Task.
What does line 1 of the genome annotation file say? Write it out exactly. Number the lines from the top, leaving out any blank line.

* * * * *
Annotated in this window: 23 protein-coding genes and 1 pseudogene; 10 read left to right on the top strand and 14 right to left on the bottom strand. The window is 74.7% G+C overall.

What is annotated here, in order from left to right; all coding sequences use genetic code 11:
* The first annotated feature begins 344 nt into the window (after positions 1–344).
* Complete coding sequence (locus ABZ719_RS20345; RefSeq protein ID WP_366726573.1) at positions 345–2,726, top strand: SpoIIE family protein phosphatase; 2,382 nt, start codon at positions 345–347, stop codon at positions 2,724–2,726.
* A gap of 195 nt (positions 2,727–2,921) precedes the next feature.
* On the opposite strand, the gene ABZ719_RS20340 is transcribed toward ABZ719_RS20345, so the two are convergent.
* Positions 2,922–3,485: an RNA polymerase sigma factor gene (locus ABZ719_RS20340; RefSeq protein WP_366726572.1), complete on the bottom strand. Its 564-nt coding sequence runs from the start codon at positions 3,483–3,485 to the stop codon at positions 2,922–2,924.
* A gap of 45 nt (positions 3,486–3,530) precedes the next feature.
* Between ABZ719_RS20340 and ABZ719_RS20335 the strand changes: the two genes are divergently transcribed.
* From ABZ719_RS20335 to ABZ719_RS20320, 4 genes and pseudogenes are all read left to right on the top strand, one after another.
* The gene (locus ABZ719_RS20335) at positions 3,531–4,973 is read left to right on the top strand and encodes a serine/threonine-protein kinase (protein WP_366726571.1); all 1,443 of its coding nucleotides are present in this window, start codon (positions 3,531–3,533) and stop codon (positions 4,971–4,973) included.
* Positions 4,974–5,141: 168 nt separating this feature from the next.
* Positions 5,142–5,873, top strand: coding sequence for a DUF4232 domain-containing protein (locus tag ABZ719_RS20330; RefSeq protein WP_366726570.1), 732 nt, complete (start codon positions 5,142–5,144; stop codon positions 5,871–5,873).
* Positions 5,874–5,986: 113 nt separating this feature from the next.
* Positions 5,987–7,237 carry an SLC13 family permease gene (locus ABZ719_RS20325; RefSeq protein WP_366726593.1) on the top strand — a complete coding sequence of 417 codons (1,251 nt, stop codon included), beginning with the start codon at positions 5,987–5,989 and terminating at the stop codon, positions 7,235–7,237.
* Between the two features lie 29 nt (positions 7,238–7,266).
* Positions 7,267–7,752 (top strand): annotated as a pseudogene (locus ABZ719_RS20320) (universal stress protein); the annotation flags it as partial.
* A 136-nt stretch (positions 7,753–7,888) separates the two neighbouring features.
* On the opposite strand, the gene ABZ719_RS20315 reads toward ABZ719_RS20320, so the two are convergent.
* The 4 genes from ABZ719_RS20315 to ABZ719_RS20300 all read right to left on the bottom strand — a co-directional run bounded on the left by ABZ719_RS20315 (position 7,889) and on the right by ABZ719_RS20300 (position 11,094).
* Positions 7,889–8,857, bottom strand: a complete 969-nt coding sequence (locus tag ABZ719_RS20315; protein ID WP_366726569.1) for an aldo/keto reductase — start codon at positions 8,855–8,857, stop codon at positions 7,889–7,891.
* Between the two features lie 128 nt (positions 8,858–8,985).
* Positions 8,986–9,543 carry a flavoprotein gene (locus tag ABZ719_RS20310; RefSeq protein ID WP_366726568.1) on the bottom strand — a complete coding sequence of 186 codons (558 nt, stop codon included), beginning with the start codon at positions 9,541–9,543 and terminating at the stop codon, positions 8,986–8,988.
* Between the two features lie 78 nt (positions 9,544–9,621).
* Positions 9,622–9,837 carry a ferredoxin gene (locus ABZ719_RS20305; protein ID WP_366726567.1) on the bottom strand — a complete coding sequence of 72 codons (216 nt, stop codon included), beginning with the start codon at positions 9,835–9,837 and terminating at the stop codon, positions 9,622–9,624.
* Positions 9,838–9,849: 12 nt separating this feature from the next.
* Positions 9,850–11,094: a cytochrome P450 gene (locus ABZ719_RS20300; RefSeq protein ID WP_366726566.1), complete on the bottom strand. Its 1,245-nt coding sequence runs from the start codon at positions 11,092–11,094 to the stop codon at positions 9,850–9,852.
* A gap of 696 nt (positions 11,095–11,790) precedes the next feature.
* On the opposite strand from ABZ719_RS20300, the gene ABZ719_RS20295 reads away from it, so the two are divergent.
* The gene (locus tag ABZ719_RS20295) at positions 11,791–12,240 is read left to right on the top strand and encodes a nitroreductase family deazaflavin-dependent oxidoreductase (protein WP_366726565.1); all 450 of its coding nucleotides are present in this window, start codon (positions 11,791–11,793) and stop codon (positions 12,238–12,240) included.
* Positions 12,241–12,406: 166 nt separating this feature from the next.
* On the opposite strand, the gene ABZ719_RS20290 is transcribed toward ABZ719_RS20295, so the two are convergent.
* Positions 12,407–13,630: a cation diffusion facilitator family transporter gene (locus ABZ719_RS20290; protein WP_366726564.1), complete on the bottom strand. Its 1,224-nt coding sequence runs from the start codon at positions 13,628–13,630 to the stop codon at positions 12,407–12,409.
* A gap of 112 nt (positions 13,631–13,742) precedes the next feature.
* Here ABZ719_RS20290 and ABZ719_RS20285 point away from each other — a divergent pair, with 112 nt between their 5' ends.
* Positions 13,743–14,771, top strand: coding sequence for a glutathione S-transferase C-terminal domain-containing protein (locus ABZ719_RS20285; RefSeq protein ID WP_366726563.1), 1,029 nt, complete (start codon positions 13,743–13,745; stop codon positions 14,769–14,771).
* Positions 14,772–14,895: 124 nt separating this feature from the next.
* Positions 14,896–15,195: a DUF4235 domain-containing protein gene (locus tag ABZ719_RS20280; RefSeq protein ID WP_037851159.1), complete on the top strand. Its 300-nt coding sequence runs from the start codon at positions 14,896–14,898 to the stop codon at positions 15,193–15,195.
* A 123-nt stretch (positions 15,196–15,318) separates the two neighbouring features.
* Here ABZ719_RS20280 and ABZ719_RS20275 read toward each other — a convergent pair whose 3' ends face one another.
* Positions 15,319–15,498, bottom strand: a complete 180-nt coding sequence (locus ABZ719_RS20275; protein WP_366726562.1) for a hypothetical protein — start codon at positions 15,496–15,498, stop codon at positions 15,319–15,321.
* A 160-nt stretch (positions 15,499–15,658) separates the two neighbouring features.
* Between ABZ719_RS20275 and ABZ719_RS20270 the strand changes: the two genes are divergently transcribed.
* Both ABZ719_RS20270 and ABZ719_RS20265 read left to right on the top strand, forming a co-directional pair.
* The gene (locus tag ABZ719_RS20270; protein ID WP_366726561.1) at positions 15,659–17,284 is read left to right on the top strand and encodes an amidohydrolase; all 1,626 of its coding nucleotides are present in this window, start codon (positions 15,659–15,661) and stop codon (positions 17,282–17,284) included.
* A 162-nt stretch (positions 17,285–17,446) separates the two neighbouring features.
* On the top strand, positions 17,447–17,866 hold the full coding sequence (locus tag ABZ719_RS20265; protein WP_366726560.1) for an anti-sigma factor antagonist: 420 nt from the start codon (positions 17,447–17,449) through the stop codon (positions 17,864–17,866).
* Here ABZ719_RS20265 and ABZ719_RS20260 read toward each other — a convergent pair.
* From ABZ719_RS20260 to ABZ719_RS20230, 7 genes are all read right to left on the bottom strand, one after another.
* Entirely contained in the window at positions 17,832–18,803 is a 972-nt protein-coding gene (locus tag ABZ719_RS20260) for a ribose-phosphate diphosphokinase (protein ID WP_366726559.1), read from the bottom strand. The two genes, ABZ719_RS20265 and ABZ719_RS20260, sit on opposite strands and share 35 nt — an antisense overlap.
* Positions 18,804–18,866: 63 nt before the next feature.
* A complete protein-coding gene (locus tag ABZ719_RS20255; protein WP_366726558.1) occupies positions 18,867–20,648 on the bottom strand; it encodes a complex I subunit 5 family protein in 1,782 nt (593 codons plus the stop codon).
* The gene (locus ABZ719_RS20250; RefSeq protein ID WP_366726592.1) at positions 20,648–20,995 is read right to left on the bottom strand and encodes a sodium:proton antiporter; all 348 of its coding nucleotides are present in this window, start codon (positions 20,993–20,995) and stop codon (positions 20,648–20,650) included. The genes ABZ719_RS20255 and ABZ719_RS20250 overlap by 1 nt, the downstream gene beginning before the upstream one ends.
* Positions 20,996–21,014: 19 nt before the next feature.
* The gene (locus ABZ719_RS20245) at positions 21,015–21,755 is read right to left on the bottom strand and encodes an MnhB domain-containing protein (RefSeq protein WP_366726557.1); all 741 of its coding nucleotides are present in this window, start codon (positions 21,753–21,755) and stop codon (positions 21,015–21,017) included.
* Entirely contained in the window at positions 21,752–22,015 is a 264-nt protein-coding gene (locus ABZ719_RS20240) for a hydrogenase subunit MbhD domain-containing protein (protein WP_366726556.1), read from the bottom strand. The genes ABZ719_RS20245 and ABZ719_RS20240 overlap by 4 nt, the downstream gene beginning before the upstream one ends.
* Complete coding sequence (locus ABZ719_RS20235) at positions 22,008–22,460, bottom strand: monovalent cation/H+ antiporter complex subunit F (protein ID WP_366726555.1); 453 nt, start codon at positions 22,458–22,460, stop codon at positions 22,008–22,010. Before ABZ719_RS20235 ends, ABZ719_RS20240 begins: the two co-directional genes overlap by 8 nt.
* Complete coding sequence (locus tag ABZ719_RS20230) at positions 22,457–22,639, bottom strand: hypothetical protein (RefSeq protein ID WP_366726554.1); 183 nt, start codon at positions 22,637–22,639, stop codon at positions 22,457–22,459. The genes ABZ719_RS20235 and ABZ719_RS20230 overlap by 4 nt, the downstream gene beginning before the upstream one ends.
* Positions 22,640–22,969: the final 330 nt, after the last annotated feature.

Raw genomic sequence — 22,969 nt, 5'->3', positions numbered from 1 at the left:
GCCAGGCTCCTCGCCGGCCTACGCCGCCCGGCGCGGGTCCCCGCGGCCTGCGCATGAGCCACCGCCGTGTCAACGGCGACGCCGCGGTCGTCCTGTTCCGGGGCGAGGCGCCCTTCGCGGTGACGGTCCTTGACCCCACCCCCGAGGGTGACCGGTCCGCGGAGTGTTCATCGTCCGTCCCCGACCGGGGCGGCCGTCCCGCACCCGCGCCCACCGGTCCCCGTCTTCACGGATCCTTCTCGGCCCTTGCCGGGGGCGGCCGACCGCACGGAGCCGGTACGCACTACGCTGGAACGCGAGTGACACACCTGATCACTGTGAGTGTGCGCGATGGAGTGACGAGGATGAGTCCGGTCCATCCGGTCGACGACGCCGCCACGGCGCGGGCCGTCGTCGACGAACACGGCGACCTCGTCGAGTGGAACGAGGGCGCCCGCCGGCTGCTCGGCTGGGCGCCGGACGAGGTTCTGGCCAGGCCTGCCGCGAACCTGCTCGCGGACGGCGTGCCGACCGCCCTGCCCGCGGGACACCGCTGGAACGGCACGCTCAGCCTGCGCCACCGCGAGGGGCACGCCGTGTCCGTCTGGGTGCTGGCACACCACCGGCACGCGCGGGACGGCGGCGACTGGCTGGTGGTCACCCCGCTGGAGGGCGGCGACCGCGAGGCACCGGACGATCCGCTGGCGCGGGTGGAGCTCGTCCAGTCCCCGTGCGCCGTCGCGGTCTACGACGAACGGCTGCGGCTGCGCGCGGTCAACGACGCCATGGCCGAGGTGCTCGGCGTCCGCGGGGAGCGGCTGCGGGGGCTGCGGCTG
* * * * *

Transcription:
Annotated in this window: 23 protein-coding genes and 1 pseudogene; 10 read left to right on the top strand and 14 right to left on the bottom strand. The window is 74.7% G+C overall.